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"No, It's Not Okay!"

Greece Celebrates Ochi Day

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Traveling in Greece or Cyprus during October? On October 28th, expect to encounter parades and other celebrations commemorating Ochi Day, the anniversary of General Ioannis Metaxas' flat denial to the Italians' request for free passage to invade Greece.

In October, 1940, Italy, backed by Hitler, wanted to occupy Greece; Metaxas simply responded "Ochi!" - "No!" in Greek. It was a "No!" that brought Greece into the war on the Allied side; for a time, Greece was Britain's only ally against Hitler.

Greece not only did not give Mussolini's forces free passage, they seized the offensive and drove them back through most of Albania.

Some historians credit the Greeks' fierce resistance to the later German paratrooper landings during the Battle of Crete with convincing Hitler that such attacks cost too many German lives. The from-the-air invasion of Crete was the last attempt by the Nazis to use this technique, and the extra resources required to subdue Greece drained and distracted the Third Reich from its efforts on other fronts.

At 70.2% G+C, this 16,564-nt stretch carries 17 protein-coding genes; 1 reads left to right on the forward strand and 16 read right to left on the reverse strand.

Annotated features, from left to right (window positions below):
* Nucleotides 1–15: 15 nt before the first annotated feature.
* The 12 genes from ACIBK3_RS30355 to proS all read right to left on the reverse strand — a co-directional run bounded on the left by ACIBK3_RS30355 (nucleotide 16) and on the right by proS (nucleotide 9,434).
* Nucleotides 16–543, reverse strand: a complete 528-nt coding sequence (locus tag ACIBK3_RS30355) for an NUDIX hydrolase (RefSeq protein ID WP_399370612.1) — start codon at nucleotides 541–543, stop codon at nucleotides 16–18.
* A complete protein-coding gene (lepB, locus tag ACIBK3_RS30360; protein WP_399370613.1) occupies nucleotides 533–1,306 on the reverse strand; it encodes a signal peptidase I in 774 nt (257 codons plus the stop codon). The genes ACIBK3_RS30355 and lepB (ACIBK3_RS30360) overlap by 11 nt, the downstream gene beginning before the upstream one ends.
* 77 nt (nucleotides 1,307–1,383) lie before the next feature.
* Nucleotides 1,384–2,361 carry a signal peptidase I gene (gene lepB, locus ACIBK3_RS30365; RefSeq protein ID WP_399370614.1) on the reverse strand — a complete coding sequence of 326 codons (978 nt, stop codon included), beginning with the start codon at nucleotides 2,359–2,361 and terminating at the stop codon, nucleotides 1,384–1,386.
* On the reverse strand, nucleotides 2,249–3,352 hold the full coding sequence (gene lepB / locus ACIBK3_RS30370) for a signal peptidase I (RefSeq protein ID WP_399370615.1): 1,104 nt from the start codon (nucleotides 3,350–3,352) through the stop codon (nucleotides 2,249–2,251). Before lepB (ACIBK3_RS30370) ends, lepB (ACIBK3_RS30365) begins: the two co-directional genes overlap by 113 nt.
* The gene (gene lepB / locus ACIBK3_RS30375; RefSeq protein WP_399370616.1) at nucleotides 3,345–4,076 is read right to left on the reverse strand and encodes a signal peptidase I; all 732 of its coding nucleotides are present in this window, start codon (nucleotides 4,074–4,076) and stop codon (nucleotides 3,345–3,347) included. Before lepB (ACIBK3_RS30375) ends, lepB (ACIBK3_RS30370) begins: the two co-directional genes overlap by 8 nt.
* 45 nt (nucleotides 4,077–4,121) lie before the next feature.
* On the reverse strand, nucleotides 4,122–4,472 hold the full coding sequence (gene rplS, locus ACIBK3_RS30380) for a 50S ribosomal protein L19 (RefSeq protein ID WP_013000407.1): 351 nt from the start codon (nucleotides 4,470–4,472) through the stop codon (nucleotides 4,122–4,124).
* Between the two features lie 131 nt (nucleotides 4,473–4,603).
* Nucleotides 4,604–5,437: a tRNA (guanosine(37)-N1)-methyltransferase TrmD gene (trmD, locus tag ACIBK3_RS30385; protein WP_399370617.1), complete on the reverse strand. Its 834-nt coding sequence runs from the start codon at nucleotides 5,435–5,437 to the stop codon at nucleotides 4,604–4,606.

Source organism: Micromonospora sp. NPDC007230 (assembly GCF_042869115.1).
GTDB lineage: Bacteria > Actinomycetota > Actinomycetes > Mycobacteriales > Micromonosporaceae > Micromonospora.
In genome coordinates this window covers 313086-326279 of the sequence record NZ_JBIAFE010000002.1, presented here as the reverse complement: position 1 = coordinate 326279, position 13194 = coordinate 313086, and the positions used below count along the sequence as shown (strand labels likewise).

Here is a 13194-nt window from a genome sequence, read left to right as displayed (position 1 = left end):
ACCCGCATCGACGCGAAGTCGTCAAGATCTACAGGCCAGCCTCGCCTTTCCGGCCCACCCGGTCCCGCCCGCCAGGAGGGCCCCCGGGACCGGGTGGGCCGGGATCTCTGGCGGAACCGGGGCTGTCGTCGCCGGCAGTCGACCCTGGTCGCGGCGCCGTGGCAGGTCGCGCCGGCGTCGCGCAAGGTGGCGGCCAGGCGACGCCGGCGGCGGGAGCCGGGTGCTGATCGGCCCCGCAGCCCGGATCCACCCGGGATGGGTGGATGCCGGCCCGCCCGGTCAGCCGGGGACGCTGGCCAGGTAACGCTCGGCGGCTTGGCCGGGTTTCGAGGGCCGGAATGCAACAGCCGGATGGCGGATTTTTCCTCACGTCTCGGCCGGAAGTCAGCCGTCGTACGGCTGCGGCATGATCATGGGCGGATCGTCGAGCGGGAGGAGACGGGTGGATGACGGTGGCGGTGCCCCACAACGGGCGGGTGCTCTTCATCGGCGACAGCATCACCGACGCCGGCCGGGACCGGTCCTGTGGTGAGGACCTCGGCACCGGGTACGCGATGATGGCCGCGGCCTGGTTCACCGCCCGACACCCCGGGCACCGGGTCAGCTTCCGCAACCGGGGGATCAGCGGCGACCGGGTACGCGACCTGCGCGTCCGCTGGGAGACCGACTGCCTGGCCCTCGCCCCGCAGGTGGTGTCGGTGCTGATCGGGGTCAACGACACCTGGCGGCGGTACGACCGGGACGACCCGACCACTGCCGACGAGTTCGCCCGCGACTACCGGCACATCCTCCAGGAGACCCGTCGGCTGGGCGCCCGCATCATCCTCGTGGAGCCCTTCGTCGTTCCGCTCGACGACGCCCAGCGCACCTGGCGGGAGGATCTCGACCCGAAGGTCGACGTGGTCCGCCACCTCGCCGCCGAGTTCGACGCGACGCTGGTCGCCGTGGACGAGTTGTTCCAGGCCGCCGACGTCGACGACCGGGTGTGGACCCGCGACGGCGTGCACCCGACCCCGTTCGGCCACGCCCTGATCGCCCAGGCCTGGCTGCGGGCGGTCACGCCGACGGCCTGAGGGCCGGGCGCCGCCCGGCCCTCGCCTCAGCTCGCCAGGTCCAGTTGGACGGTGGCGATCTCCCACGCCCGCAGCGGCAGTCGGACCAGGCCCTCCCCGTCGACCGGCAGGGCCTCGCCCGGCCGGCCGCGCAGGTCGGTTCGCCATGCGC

Had Metaxas not said "No!", World War II might well have lasted considerably longer. One theory suggests that had Greece agreed to surrender without resistance, Hitler would have been able to invade Russia in spring, rather than making his disastrous attempt to take it in winter. Western nations, always happy to credit ancient Greece with the development of democracy, may owe modern Greece an equal but usually unrecognized debt for helping to preserve democracy against its enemies during World War II.

Was Metaxa really that succinct? Probably not - but that's the way the story has been passed down. He also probably responded in French.

What's the Effect on Your Travel in Greece?

On Ochi Day, all major cities offer a military parade, and many Greek Orthodox churches will be holding special services. Coastal towns may have naval parades or other celebrations on the waterfront.

Thessaloniki offers a triple celebration, paying reverence to the patron saint of the city, Saint Dimitrios, celebrating its freedom from Turkey, and commemorating the entry of Greece into World War II.

In recent years, as some anti-American and anti-war protests have heated up the always-warm Greek political landscape, Ochi Day may be celebrated with more than usual vigor and with some additional political overtones. However vocal or visual any protests may be, they are very unlikely to be anything more than merely inconvenient.

Expect traffic delays, especially near parade routes, and some streets may be blocked for different events and celebrations.

Go ahead and enjoy the parades - most archaeological sites will be closed, along with most businesses and services. In years when Ochi Day falls on a Sunday, even more places will be closed than usual.

Ochi Day is also spelled Ohi Day or Oxi Day.

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